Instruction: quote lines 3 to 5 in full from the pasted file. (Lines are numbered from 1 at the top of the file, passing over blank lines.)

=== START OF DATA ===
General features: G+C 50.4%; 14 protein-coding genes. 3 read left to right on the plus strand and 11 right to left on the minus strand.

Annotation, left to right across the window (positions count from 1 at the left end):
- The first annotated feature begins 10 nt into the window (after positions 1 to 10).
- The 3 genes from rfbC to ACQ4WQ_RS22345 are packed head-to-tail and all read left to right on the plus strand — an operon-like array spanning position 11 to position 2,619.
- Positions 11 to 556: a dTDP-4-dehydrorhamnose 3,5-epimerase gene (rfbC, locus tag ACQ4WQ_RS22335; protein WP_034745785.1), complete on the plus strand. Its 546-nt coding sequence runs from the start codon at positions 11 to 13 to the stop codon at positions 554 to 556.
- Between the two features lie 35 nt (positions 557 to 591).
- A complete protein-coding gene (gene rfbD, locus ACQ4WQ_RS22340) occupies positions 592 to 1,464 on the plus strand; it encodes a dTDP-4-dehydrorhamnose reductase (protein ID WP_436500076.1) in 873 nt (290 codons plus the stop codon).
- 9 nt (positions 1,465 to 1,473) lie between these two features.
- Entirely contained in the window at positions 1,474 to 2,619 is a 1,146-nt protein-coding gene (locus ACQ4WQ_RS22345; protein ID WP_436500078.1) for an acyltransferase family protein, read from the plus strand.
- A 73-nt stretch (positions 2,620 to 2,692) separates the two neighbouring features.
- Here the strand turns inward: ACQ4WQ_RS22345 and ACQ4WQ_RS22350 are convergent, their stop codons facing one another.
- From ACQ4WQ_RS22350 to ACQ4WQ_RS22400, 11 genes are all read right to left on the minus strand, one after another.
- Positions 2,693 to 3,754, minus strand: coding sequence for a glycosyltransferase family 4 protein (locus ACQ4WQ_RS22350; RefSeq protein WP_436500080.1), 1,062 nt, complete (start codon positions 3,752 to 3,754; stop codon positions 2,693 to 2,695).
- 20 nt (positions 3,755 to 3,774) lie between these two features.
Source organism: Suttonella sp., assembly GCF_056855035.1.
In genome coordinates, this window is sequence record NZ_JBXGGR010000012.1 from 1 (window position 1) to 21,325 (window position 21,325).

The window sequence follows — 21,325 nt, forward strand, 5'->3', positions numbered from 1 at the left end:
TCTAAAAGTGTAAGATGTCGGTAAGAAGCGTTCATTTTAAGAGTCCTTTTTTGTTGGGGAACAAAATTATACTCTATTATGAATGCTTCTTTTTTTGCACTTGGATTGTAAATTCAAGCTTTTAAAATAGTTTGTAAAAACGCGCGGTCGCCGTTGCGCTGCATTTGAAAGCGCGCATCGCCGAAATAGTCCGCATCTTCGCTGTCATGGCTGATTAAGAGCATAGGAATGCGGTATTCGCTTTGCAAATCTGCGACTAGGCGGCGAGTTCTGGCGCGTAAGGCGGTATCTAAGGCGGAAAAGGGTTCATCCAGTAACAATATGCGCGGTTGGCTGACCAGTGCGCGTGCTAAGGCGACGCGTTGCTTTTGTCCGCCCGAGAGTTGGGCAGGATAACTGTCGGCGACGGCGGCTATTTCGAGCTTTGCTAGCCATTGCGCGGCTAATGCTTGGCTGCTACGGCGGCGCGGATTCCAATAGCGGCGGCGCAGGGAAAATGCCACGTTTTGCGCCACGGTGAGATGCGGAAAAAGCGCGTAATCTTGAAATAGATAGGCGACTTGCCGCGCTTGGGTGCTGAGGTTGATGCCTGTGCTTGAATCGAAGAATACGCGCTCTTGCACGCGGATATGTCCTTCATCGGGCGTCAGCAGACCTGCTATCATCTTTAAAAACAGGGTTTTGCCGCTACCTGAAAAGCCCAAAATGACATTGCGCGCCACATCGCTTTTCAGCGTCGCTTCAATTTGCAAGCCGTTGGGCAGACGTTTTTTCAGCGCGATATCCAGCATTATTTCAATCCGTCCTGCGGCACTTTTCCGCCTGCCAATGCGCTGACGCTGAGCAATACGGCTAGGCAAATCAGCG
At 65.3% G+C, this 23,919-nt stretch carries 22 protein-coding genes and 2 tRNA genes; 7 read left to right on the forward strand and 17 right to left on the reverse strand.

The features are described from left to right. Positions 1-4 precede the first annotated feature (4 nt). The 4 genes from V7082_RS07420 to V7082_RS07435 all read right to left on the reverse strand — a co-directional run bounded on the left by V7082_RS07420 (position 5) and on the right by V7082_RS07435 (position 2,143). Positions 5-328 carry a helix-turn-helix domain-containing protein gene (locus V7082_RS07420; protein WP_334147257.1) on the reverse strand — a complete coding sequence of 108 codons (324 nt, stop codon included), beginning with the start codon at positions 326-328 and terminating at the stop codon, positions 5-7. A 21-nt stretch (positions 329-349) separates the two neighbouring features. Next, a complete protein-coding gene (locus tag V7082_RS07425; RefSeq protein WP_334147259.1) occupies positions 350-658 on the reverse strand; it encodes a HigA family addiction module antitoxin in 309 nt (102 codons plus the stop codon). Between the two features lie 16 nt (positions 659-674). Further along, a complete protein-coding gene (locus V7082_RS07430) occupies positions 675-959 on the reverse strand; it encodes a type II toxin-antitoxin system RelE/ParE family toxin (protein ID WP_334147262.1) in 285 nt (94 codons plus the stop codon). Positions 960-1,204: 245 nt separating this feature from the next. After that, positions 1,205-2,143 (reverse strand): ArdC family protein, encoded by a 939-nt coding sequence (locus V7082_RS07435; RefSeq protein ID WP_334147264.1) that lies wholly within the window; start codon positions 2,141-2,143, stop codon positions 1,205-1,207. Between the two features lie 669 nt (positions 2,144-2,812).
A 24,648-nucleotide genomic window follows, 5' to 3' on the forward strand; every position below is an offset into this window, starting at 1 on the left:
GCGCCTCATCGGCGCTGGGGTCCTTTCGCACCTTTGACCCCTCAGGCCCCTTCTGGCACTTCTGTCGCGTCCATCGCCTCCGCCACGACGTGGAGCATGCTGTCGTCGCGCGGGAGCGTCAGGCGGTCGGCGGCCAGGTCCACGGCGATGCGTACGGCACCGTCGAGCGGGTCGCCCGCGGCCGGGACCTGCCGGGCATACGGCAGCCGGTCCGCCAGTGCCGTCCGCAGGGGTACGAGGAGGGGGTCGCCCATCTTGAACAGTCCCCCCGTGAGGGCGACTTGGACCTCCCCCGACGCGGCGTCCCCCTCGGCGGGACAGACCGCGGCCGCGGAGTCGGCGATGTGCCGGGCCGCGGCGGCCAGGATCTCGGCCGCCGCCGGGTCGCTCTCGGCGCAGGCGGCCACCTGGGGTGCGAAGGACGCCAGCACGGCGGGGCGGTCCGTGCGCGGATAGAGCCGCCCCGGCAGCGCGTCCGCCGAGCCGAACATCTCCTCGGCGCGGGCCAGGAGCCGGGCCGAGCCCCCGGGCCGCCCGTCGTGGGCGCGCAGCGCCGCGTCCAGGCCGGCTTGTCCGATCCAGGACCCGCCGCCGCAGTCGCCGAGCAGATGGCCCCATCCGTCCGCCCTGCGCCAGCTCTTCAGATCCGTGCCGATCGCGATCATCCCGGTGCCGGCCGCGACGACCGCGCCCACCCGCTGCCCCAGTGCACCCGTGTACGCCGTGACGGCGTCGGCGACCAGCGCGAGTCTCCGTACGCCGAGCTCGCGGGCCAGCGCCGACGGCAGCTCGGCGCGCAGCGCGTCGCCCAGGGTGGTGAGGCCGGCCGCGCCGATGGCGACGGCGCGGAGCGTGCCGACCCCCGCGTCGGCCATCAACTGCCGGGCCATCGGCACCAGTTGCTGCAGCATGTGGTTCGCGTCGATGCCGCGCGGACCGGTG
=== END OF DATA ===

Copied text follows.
- The first annotated feature begins 10 nt into the window (after positions 1 to 10).
- The 3 genes from rfbC to ACQ4WQ_RS22345 are packed head-to-tail and all read left to right on the plus strand — an operon-like array spanning position 11 to position 2,619.
- Positions 11 to 556: a dTDP-4-dehydrorhamnose 3,5-epimerase gene (rfbC, locus tag ACQ4WQ_RS22335; protein WP_034745785.1), complete on the plus strand. Its 546-nt coding sequence runs from the start codon at positions 11 to 13 to the stop codon at positions 554 to 556.